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Original Issue

Tampa's up in arms...Eric's house is Steve's home...It's Clinton in a (near) walk

Their way to victories in their divisions at the fourth annual Yukon Jack Arm Wrestling National Championships, in Tampa, Andrew (Cobra) Rhodes and Dot Jones. In the men's 161-190 pound category, Rhodes, a cook from Muskegon, Mich., beat structural engineer Bill Brzenk of Midvale, Utah. Rhodes is known as Cobra because his tongue flicks in and out of his mouth while he arm-wrestles. Jones, an actress who is currently taping Knights and Waniors—a medieval American Gladiators—was an All-America shot-putter at Fresno State. She successfully defended her women's open title with a victory over Deb McNeil, who is a cook in Winchester, Va. At 6'3" and 235 pounds, Jones was the largest champion of either sex in the competition.

By the NFL's No. 1 draft pick, Steve Emtman of the Colts, the 12-room, 4½-bath Indianapolis abode of running back Eric Dickerson, whom the Colts traded to the Los Angeles Raiders in April. Emtman, a defensive tackle, did not reveal whether he had coughed up the $370,000 asking price, but he did get Dickerson's furniture as part of the deal.

Around New York City's Central Park Reservoir, Democratic presidential candidate Bill Clinton, who ran—so to speak—the 1.57-mile circuit in 25 minutes, or at a pace of nearly 16 minutes per mile. "The governor's jogging motto is, Start slow and taper off," said Clinton campaign strategist James Carville.

Innocent, to writing a check for $3,000 on a bank account that was closed, Art Schlichter, 32, starting quarterback for the Cincinnati Rockers of the Arena Football League. While with the Baltimore and Indianapolis Colts (1982-85), Schlichter was suspended by the NFL once for gambling and was dropped by the team when rumors of his further gambling arose. Schlichter, who recently suffered a gambling relapse, is working to repay his debts and will be permitted to continue playing for the Rockers.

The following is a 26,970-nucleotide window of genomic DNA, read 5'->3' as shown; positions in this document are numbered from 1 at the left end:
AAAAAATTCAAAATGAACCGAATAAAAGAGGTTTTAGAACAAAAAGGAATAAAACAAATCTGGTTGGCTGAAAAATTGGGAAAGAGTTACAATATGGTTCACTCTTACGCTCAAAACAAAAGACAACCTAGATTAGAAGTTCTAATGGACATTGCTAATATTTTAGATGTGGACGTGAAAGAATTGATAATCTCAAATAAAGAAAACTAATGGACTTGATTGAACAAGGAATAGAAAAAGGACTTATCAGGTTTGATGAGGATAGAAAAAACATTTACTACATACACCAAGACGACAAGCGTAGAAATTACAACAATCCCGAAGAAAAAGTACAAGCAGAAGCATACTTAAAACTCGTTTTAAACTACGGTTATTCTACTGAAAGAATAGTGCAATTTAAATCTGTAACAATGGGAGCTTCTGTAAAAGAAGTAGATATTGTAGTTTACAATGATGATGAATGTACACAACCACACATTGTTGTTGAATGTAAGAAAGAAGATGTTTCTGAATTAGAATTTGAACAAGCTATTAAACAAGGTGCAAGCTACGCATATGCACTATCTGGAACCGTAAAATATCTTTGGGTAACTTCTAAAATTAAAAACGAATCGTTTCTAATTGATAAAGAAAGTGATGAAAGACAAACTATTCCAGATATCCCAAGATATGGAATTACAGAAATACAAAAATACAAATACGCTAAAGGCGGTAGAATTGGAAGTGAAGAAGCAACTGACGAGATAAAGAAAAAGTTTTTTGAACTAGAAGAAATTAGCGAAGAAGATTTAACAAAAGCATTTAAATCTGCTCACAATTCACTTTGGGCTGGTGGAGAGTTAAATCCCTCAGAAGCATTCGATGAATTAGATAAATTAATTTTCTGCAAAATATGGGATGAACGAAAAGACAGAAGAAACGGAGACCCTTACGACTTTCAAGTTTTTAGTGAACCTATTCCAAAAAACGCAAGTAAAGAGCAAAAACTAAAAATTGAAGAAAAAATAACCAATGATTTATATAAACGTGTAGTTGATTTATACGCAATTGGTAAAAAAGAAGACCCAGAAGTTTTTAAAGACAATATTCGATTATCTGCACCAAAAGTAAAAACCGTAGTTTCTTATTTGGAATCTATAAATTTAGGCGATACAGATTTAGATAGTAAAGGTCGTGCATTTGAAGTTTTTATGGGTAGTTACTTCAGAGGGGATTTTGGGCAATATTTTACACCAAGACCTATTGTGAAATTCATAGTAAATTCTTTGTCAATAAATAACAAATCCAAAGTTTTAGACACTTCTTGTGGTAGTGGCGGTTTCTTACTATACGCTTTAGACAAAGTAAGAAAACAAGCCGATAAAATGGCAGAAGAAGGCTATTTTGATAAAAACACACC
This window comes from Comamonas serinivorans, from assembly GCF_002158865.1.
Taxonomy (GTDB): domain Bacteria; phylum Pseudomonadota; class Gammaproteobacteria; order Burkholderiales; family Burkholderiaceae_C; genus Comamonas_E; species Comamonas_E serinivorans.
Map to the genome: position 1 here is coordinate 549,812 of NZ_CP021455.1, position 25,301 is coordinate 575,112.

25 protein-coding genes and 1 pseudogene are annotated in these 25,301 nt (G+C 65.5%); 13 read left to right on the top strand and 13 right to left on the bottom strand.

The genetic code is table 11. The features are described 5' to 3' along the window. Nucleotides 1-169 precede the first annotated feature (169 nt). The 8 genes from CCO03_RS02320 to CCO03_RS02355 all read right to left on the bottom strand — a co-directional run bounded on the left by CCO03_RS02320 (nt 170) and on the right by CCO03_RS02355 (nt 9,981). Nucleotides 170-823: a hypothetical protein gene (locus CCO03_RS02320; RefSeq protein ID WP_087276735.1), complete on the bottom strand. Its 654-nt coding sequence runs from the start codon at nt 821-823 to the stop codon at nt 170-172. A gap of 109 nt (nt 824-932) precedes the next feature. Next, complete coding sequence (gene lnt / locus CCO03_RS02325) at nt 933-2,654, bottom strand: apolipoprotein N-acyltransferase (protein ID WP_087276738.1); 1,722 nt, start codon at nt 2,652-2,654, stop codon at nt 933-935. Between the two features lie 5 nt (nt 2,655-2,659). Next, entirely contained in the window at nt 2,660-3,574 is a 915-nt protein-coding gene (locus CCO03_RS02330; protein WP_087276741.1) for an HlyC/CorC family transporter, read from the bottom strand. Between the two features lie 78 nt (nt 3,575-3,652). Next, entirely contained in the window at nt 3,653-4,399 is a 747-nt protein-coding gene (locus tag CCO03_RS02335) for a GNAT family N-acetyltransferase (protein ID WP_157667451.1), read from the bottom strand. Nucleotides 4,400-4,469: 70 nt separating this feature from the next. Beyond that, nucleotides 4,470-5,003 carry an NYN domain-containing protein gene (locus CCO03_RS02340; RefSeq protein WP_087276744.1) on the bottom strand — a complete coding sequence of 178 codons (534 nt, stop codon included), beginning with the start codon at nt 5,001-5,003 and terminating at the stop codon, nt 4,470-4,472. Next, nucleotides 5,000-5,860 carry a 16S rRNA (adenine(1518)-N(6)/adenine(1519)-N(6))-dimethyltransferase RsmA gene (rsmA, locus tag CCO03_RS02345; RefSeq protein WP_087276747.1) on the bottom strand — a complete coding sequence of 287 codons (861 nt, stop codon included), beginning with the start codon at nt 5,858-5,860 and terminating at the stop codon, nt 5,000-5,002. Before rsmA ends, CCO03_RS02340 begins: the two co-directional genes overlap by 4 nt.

Pro Football Hall of Fame defensive tackle Buck Buchanan, 51, of lung cancer, at his home in Kansas City. The 6'7", 280-pound Buchanan would have followed his father into the Alabama steel mills if Grambling coach Eddie Robinson hadn't offered him one of the few scholarships available to blacks in the late 1950s. "I was the first player from a small black school drafted in the first round," Buchanan once said of his '63 selection by the Kansas City Chiefs. "That was important to me." In 13 years with the Chiefs, Buchanan was named All-AFL and All-AFC five times. "A big guy will be strong, and he might be quick, but he is rarely fast," said Hank Stram, Buchanan's coach in Kansas City. "Or sometimes he's strong and fast, but not quick. But Buck had it all." Following his retirement, Buchanan was an assistant coach for the New Orleans Saints and the Cleveland Browns, and he ran construction and advertising businesses in the Kansas City area, where he was also a civic leader.



Cobra (left) occasionally holds his tongue.